Empowering the Freelance Economy

FTC: Adobe “trapped” people into paying for subscription plans

Adobe has made it tricky to cancel after siginng up for trials
0 86

The Federal Trade Commission (FTC) has accused software giant Adobe of deceiving consumers by hiding fees and making it difficult to cancel subscriptions, a practice that has significant implications for freelancers who rely on Adobe’s suite of creative tools.

According to the FTC’s report, Adobe steered customers towards an “annual paid monthly” plan without adequately disclosing that cancelling early could trigger a hefty termination fee. This lack of transparency is particularly concerning for freelancers who often work on project-based contracts and might need to scale their software use up or down accordingly.

When people signed up on Adobe’s website for access to its software, the FTC says Adobe pre-selected the option for its “annual paid monthly” plan that put subscribers on the hook for a whole year of payments, paid in monthly increments — a fact that Adobe failed to explain or properly disclose.

The lawsuit says Adobe used similar tactics when people signed up for a free trial and didn’t cancel before the trial ended. Adobe automatically placed them on the “annual paid monthly” plan without making it clear they were entering a one-year contract.

When people tried to cancel before the year was up, they had to pay a hefty early termination fee, which reportedly was hidden during the signup process.

Why is it so tricky to cancel Adobe?

The FTC explains that the fee, along with other hurdles Adobe uses in its cancellation processes, “made it difficult to cancel the subscription.”

In fact, some subscribers had contacted customer service even thought they had successfully cancelled, only to find out later that Adobe was still charging them.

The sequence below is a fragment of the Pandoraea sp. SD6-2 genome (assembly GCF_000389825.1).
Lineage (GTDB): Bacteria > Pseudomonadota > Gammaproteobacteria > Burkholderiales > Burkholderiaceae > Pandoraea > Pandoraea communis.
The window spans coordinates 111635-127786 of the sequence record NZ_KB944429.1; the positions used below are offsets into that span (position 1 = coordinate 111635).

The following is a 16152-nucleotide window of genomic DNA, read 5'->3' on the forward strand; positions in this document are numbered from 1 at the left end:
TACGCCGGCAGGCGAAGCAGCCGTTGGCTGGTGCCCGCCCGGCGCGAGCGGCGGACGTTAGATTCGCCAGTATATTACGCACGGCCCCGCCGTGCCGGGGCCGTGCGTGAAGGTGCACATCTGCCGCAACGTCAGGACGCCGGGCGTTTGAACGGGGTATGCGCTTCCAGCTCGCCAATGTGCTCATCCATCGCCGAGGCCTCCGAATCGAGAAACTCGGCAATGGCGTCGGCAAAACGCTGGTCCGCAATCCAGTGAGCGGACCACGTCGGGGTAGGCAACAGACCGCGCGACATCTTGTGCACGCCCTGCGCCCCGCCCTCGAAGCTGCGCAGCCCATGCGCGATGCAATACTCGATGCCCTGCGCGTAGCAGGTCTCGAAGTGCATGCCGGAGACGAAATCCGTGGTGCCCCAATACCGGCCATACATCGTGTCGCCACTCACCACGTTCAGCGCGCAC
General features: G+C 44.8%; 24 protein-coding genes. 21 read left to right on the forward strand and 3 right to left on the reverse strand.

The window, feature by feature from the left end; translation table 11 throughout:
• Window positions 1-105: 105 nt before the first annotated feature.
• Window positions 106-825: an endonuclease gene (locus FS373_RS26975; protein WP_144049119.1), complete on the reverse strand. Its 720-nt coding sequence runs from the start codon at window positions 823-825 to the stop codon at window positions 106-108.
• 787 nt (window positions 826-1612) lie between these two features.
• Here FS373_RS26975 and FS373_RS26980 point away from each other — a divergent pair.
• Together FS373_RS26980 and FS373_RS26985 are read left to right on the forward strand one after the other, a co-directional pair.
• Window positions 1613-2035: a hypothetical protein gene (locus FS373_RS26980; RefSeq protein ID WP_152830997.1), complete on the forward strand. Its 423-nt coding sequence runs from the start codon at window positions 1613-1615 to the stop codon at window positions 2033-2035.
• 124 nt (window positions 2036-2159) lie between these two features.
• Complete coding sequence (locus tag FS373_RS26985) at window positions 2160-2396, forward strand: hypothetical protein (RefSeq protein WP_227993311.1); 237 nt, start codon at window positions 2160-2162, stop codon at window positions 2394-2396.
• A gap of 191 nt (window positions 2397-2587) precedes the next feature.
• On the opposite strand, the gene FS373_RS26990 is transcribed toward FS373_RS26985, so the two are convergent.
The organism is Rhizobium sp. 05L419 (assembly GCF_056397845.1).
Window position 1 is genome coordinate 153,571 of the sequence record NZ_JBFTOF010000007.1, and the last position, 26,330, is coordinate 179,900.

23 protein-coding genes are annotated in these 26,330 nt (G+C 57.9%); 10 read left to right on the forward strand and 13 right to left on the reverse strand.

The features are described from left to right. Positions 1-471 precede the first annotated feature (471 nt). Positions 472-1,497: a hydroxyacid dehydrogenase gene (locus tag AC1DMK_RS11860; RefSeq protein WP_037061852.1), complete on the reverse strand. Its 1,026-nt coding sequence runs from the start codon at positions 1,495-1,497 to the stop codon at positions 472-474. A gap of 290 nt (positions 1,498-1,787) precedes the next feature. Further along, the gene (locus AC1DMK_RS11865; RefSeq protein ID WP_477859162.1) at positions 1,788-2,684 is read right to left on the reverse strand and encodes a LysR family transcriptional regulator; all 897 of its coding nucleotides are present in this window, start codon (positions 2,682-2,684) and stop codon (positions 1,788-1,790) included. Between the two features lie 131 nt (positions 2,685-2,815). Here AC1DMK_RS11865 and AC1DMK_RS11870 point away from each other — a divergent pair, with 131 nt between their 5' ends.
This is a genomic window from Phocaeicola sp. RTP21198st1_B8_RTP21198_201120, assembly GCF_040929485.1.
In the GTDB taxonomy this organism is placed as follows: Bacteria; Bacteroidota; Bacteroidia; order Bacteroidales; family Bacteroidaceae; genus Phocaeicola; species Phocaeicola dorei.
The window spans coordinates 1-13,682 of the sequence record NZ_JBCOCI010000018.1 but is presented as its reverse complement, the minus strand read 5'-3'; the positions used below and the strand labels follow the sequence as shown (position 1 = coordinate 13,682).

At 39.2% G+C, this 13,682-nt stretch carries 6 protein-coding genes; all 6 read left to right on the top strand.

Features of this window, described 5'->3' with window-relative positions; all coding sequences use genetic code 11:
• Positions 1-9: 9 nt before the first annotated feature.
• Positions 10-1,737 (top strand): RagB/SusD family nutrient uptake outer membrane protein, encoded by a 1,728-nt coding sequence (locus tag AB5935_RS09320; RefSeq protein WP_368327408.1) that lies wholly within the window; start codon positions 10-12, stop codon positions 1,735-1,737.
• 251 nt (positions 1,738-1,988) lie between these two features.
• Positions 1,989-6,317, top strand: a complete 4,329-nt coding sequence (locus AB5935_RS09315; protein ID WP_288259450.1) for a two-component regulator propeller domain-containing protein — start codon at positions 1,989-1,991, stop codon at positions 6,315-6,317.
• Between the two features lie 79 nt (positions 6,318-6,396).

The FTC’s case should serve as a warning to freelancers who are considering subscription plans. It’s essential to read the fine print carefully and understand all associated costs, including cancellation fees. The FTC’s complaint highlights the importance of transparency and consumer protection in the digital marketplace.

For freelancers, the cost of software is a significant business expense. It’s crucial to choose tools that offer fair and transparent pricing without locking you into lengthy contracts with hidden fees.

This case is a reminder to always be vigilant and advocate for your interests as a consumer.

Here is what the FTC suggests:

When you’re thinking about a subscription:

  • See what others are saying online. Search for the company’s name and the word “subscription” plus words like “complaint,” “problem,” “cancel,” and “fee” to see if people are having trouble with their subscription.
  • Check the terms and conditions for free trial offers. If the subscription includes auto-renewals, you’ll be charged unless you cancel before the end of the free trial period.
Leave A Reply

Your email address will not be published.